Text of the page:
The myth of the strongman

Syria’s Bashar al-Assad. Turkey’s Recep Tayyip Erdoğan. Israel’s Benjamin Netanyahu. North Korea’s Kim Jong-un. The Philippines’ Rodrigo Duterte. Venezuela’s Nicolás Maduro. Russia’s Vladimir Putin. China’s Xi Jinping. And, of course, our own Donald J. Trump.

The world is in the grips of the strongman – tough, reactionary and taking no prisoners. Part of this is a response to the terrible, fascinating transition in which we find ourselves – a backlash to the global, multicultural, digital age to which so-called “feminine” energies (communications skills, sensitivity, a sense of service) are better suited. Part of this is the envy, rage and resentment, particularly in this country, of white, blue-collar males, who lacked the courage, intelligence, industry and imagination to confront their greedy employers and, failing that, reinvent themselves when manufacturing jobs began to dry up in the 1970s.

And part of this is the systemic failure of Alexandrian leadership – leadership from the frigging front – to engage these males (and the women in their lives, who apparently derive their sense of self and status entirely from them). Where, oh, where are the infrastructure jobs that would’ve put many of these people to work and would’ve shored up our bridges and roadways, which are badly in need of repair? Why hasn’t infrastructure been a priority in this country and in the Trumpet Administration?

Instead, it’s all about huffing and puffing. My button’s bigger than your button. I’d rush into the besieged school, even without a gun, and you didn’t. And now, we have the long-awaited tariff war, alias, my tax on your exported goods is bigger than your tax. Wanna bet?

Already, France, the European Union and Canada’s Justin Trudeau (the anti-Trumpet) have pushed back. Perhaps not so surprisingly, Republicans who represent segments of the economy that stand to lose, like Sen. Ben Sasse of agriculturally rich Nebraska – a big exporting state – are with them.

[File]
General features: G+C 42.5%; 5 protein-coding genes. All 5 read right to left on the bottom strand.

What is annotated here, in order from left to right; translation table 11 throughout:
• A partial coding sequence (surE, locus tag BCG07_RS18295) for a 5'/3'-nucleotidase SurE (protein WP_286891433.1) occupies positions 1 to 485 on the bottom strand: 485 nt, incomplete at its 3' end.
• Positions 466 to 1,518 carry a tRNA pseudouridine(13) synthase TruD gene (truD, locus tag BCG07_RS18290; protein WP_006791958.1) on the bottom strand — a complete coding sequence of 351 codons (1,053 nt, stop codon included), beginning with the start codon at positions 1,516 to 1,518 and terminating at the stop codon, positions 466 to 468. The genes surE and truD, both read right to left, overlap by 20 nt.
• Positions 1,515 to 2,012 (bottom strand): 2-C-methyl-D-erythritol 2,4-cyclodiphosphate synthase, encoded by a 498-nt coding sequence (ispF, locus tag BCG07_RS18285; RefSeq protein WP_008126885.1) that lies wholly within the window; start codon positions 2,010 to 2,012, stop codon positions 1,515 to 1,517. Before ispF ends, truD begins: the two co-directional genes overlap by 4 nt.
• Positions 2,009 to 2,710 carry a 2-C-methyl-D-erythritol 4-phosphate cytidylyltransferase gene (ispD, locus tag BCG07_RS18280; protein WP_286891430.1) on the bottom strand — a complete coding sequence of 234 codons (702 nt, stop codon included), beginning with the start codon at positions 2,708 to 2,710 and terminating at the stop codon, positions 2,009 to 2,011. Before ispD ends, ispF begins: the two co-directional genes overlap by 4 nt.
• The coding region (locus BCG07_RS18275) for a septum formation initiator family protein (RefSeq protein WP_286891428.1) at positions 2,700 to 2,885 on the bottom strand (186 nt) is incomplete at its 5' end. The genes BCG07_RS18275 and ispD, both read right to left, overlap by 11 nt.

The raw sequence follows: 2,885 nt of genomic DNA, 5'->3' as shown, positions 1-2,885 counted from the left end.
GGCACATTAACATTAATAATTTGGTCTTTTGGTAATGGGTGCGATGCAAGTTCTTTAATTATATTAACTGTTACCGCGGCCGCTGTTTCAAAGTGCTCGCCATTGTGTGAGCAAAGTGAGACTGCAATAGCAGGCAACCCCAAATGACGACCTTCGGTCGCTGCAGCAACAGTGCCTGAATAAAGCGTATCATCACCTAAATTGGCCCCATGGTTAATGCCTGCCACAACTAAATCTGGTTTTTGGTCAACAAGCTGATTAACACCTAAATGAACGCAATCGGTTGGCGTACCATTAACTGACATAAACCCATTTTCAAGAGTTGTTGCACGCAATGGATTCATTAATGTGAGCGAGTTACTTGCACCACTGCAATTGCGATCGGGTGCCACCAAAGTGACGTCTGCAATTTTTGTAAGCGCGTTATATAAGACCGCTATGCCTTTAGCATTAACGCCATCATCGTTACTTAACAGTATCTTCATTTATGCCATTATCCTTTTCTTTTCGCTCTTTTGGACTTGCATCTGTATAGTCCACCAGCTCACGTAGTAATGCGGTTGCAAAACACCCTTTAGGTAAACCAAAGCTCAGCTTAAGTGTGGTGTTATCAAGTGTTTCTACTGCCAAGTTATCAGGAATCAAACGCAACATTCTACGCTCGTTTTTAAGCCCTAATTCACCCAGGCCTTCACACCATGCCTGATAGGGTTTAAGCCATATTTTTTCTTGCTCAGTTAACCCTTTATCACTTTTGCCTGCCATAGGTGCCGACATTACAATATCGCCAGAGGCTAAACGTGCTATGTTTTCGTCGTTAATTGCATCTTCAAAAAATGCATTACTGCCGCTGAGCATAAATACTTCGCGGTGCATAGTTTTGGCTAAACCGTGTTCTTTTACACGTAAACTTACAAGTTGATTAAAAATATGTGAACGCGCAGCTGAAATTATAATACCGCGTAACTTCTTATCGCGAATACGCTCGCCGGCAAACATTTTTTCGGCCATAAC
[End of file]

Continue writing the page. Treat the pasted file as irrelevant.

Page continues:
But here’s the thing:  The “strongman” doesn’t care. He’s not, after all, an actual strong man. A strong man includes everyone in his success. He’s first among equals on a team in which he serves others. The strongman plays a zero sum game. It’s not just that he has to win. It’s that you have to lose. And if you have gained something that must mean that he is somehow diminished.

As Karen Tumulty, a political columnist for The Washington Post, noted on PBS’ “Washington Week,” Trump right now is picking winners and losers:

 “And I think he’s also operating with an eye to a special election in Pennsylvania 10 days from now, where there is going to be a big – it’s a lot closer than it should be for the Republican candidate.  And a lot of these voters are going to be people like steel workers and coal miners, who will actually be cheering these tariffs.”

They don’t care if you have to pay more for everything from a can of Coke to a new car. They don’t care if the overseas market for American farmers’ crops dries up. They don’t care about whether or not your 401k plan or retirement savings suffer. They assume everyone in the stock market is rich, just as they assume everyone who is poor or an immigrant is gaming the system. They want government to do for them but not tell them what to do. They are so blinded by prejudice and consumed by their own corrosive hatred that they don’t understand Wall Street is the tide that lifts all boats. If the markets fail, the economy will as well. (See President George W. Bush – another strongman who’s looking good right now, ever since he went all Churchillian and took up painting. He raised tariffs in 2002 to shore up his base, too, only to have to rescind them a year later.)

We would do well to remember Winston Churchill here. He was strong and plenty tough, too. He had the leader’s sense of self but not the Trumpian sense of selfishness. He knew who he was and what he stood for, wherease Trump’s lust to be liked means that he reflects whatever the last person says to him. So, he’s for DACA, then against it; for gun control then against it. Ironically, Trump’s narcissistic core means he has no core values.

Chillingly, that’s just the tip of the global iceberg. There’s Rootin’ Tootin’ Putin’s new nuclear arsenal, which, he says, can counter anything the U.S. has. (How comforting is that.) And Putie’s passive-aggressive game in Syria, condemning Assad one moment and supporting him the next as he annihilates his people (with an assist from weapons-exporting Kim Jong-un) and the world rails and does – nothing. Give Putin this:  He took a second-rate world power and put it back on the map, but he did so by exploiting others’ weaknesses not by using his country’s strength.

No one, however, compares quite to Xi Jinping. He’s the Iron Panda, the equivalent of the iron fist in the velvet glove, smiling benevolently via video at the PyeongChang Games’ closing ceremonies all the while angling to be China’s ruler for life. The poised Xi, so different than the unglued Trumpet, may prove the ultimate winner of the strongman contest.

The question is, Do we want his and the others’ brand of absolutism in an age that is still blessedly about democracy?